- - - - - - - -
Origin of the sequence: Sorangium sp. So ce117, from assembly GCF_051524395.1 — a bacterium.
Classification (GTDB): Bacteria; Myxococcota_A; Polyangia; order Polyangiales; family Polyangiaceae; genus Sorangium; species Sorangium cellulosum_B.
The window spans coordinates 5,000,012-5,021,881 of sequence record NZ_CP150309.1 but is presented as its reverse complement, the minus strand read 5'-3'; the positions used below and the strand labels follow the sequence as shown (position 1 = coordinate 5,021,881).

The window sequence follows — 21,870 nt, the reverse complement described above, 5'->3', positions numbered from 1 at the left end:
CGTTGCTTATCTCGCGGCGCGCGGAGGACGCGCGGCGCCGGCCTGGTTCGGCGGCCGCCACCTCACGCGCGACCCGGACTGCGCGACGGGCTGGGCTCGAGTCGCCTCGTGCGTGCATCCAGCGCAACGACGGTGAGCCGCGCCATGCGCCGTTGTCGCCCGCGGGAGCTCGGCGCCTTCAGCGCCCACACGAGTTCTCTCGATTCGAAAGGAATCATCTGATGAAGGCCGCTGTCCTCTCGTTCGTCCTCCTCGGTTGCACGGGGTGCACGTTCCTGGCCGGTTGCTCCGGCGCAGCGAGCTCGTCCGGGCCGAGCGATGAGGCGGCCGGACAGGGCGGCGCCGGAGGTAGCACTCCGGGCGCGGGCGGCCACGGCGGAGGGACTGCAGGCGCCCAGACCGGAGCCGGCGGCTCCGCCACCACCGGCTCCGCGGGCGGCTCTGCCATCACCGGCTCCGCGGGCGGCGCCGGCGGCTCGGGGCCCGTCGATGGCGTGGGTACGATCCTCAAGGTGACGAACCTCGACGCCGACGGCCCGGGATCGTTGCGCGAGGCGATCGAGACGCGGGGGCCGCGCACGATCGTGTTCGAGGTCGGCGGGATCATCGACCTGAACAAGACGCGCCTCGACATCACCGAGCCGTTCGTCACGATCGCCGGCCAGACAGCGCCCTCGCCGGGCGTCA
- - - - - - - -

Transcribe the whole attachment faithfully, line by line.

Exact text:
Origin of the sequence: Sorangium sp. So ce117, from assembly GCF_051524395.1 — a bacterium.
Classification (GTDB): Bacteria; Myxococcota_A; Polyangia; order Polyangiales; family Polyangiaceae; genus Sorangium; species Sorangium cellulosum_B.
The window spans coordinates 5,000,012-5,021,881 of sequence record NZ_CP150309.1 but is presented as its reverse complement, the minus strand read 5'-3'; the positions used below and the strand labels follow the sequence as shown (position 1 = coordinate 5,021,881).

The window sequence follows — 21,870 nt, the reverse complement described above, 5'->3', positions numbered from 1 at the left end:
CGTTGCTTATCTCGCGGCGCGCGGAGGACGCGCGGCGCCGGCCTGGTTCGGCGGCCGCCACCTCACGCGCGACCCGGACTGCGCGACGGGCTGGGCTCGAGTCGCCTCGTGCGTGCATCCAGCGCAACGACGGTGAGCCGCGCCATGCGCCGTTGTCGCCCGCGGGAGCTCGGCGCCTTCAGCGCCCACACGAGTTCTCTCGATTCGAAAGGAATCATCTGATGAAGGCCGCTGTCCTCTCGTTCGTCCTCCTCGGTTGCACGGGGTGCACGTTCCTGGCCGGTTGCTCCGGCGCAGCGAGCTCGTCCGGGCCGAGCGATGAGGCGGCCGGACAGGGCGGCGCCGGAGGTAGCACTCCGGGCGCGGGCGGCCACGGCGGAGGGACTGCAGGCGCCCAGACCGGAGCCGGCGGCTCCGCCACCACCGGCTCCGCGGGCGGCTCTGCCATCACCGGCTCCGCGGGCGGCGCCGGCGGCTCGGGGCCCGTCGATGGCGTGGGTACGATCCTCAAGGTGACGAACCTCGACGCCGACGGCCCGGGATCGTTGCGCGAGGCGATCGAGACGCGGGGGCCGCGCACGATCGTGTTCGAGGTCGGCGGGATCATCGACCTGAACAAGACGCGCCTCGACATCACCGAGCCGTTCGTCACGATCGCCGGCCAGACAGCGCCCTCGCCGGGCGTCA